58.     Local boards will have further opportunity to provide their views on public feedback to the proposal formally by resolution to the Bylaw Panel in early 2022.

Tauākī whakaaweawe Māori

Māori impact statement

59.     The Bylaw has relevance to Māori as kaitiaki of Papatūānuku. The proposal supports two key directions in the Independent Māori Statutory Board’s Māori Plan for Tāmaki Makaurau:

·     wairuatanga (promoting distinctive identity), in relation to valuing and protecting Māori heritage and Taonga Māori

·     kaitiakitanga (ensuring sustainable futures), in relation to environmental protection.

60.     The proposal also supports the Board’s Schedule of Issues of Significance by ensuring that sites of significance to Māori are identified and protected from freedom camping harms.

61.     Mana whenua and mataawaka were invited to provide feedback during the development of the 2018 proposal via dedicated hui and again through the public consultation process.

62.     Feedback received on specific prohibited and restricted areas identified in the 2018 proposal was incorporated into the deliberations. This included the identification of sites of significance to Māori, such as wahi tapu areas.

63.     General matters raised by Māori during engagement included the need to ensure:

·     the ability to add further sites of significance to the bylaw as these are designated

·     provision for temporary bans on freedom camping, e.g. in areas under a rahui

·     a compassionate approach to people experiencing homelessness

·     provision of sufficient dump stations to avoid environmental pollution

·     clear communication of the rules in the bylaw and at freedom camping sites.

64.     The proposal addresses these matters by proposing to prohibit freedom camping at sites of significance to Māori (such as Maraetai Foreshore and Onetangi Cemetery), provision in the Bylaw for temporary bans, and confirming council’s commitment to a compassionate enforcement approach to people experiencing homelessness.

65.     Mana whenua and mataawaka will have an opportunity to provide further feedback during public consultation on the proposal.

Ngā ritenga ā-pūtea

Financial implications

66.     Costs associated with the special consultative procedure and Bylaw implementation will be met within existing budgets. These will include:

·     delivery of Have Your Say events

·     website updates and other communication about the new Bylaw, once adopted

·     signage of designated prohibited and restricted areas

·     ICT enhancements to implement the infringement fines regime.

67.     Additional investment for compliance and enforcement service enhancements can be considered during future Long-term Plan and Annual Plan cycles.

Ngā raru tūpono me ngā whakamaurutanga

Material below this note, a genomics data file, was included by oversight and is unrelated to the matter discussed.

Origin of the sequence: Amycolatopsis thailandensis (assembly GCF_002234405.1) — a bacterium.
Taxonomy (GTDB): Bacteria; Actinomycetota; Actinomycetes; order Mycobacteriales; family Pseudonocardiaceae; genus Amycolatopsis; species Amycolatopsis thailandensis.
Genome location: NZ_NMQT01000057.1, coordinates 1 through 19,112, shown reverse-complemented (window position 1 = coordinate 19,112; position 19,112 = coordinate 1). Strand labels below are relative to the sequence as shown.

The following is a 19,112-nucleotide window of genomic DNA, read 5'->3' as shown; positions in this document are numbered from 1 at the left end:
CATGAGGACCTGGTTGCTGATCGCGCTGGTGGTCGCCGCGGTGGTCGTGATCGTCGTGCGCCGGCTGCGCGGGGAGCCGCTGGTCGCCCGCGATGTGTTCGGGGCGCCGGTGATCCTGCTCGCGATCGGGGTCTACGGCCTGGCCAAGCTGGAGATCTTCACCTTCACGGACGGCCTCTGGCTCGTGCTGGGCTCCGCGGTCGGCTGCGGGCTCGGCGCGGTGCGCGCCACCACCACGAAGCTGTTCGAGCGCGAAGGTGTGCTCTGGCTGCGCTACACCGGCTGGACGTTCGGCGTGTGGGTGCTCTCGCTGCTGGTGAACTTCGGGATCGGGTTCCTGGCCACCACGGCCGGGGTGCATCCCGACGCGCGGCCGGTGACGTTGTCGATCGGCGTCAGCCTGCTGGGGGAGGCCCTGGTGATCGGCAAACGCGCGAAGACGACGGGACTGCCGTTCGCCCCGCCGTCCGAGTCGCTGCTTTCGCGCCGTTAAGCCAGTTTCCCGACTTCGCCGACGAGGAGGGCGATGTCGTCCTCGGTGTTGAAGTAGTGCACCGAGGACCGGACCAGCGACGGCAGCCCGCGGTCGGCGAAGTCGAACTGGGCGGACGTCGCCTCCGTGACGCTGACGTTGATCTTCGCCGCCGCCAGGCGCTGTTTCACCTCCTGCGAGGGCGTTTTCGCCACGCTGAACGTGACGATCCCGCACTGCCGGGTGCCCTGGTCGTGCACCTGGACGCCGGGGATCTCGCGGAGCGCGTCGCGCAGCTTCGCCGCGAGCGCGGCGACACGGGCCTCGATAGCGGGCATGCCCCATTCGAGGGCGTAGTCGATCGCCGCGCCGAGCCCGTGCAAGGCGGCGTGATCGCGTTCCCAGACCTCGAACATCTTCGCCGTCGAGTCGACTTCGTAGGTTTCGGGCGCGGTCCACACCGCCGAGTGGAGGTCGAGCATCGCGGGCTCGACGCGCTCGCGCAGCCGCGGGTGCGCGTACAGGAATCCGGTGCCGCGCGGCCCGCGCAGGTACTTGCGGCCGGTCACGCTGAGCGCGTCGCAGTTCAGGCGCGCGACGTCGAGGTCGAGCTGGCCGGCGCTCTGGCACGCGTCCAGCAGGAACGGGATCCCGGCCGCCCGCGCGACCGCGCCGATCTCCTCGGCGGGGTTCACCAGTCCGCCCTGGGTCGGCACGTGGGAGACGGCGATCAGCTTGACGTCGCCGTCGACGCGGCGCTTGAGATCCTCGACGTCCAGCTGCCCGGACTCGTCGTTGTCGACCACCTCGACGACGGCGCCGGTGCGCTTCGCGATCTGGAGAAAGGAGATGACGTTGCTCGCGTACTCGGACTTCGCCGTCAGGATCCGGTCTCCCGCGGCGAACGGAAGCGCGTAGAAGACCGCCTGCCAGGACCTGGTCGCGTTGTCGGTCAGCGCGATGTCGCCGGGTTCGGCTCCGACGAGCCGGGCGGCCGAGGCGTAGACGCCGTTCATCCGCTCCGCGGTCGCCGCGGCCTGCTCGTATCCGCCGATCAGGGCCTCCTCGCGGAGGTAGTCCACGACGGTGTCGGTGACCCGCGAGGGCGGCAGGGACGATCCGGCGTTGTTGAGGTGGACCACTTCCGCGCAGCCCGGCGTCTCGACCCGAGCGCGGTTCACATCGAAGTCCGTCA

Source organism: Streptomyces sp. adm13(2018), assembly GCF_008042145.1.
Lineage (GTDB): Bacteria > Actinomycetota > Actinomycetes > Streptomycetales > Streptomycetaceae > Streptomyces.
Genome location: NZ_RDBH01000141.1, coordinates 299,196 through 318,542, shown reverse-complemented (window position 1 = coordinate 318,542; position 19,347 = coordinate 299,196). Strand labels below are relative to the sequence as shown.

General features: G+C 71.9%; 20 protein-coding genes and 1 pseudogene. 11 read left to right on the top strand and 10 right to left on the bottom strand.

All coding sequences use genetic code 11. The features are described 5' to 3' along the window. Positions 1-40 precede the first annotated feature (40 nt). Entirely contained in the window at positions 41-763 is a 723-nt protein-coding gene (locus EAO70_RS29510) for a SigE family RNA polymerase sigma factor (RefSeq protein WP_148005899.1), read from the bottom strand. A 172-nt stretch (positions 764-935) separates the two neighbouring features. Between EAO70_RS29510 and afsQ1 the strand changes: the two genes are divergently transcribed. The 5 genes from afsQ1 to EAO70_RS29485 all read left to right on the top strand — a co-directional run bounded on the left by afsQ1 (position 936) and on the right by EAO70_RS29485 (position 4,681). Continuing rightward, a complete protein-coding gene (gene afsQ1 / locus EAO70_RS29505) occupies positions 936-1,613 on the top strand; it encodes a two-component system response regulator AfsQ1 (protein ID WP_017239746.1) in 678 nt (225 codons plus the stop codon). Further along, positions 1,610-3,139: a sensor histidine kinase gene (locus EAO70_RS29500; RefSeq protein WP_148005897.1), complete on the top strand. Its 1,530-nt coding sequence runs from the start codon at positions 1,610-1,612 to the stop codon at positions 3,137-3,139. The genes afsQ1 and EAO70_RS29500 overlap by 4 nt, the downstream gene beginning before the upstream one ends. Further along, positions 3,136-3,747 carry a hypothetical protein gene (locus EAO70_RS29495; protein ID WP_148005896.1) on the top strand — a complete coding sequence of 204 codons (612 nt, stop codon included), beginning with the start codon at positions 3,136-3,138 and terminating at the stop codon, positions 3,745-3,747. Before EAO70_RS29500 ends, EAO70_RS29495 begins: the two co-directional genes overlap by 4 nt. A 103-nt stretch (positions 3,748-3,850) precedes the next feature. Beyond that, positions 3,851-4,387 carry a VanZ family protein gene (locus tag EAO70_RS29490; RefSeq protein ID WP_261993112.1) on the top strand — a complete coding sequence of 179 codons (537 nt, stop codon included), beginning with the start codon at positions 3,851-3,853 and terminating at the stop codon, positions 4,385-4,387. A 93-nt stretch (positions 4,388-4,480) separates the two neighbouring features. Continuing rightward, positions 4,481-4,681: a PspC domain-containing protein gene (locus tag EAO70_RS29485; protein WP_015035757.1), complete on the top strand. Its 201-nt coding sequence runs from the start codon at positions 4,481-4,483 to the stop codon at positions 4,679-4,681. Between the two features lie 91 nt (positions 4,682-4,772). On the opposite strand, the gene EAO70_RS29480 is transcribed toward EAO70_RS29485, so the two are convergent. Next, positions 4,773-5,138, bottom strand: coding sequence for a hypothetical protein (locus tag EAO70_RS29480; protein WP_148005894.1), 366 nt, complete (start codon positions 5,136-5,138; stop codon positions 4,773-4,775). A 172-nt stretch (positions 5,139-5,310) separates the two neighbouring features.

Risks and mitigations

68.     Legal risks were discussed as part of the provision of legally privileged advice to the Governing Body at a confidential workshop held in May 2021.

69.     The other key risks and possible mitigations are summarised in the table below:

If...

Then...

Mitigation (partial)

The Bylaw does not create enough areas where freedom camping is allowed

 

Council may need to manage an increase in overcrowding, non-compliance, and harms over time.

The proposed bylaw would enable freedom campers to stay for up to two nights on most roads, subject to general rules.

Council could consider increasing the number of designated restricted areas following consultation, or if problems arise in future.

 

The cumulative impact of prohibitions and restrictions in the Bylaw and other enactments is viewed as an ‘effective ban’ on freedom camping in Auckland

 

The risk of legal challenge could increase.

Staff looked closely at the requirements of the Freedom Camping Act 2011 in developing the proposal, and cumulative impact will continue to be monitored.

Council can’t meet public expectations of increased enforcement

There may be a loss of social license for freedom camping and reputational risk for council.

Responsible Camping Ambassadors have assisted compliance staff during the last two peak seasons, but MBIE recently advised it has discontinued this funding for the 2021-22 summer period.

The Governing Body or local boards could allocate additional funding to continue the Responsible Camping Ambassadors programme and increase service levels for other compliance activities.

 

 

 

The proposal does not reflect the views of the public, or a COVID-19 outbreak prevents in-person public consultation

There may be negative comments to council about its consultation on the proposed new Bylaw.

The public and stakeholders will have an opportunity to provide feedback, including provision of virtual engagement opportunities if Auckland is in COVID-19 Alert Levels 2, 3 or 4.

The Bylaw Panel will consider all feedback during deliberations, and can recommend changes to the proposal before a final decision is made.

Ngā koringa ā-muri

Next steps

70.     If the Governing Body decide to adopt the proposal for public consultation, public feedback will be sought and considered by the Bylaw Panel. A final decision will be made by the Governing Body in early- to mid-2022. The next steps are shown in the diagram below.

Ngā tāpirihanga

Attachments

No.

Title

Page

a

Statement of Proposal for a new Freedom Camping in Vehicles Bylaw 2022

171

b

Local Board views on a draft Statement of Proposal for a new Freedom Camping in Vehicles Bylaw 2022

257

c

Local Board views addendum (resolutions in full from Albert-Eden Local Board, Kaipātiki Local Board and Ōrākei Local Board)

281

     

Ngā kaihaina

Signatories

Author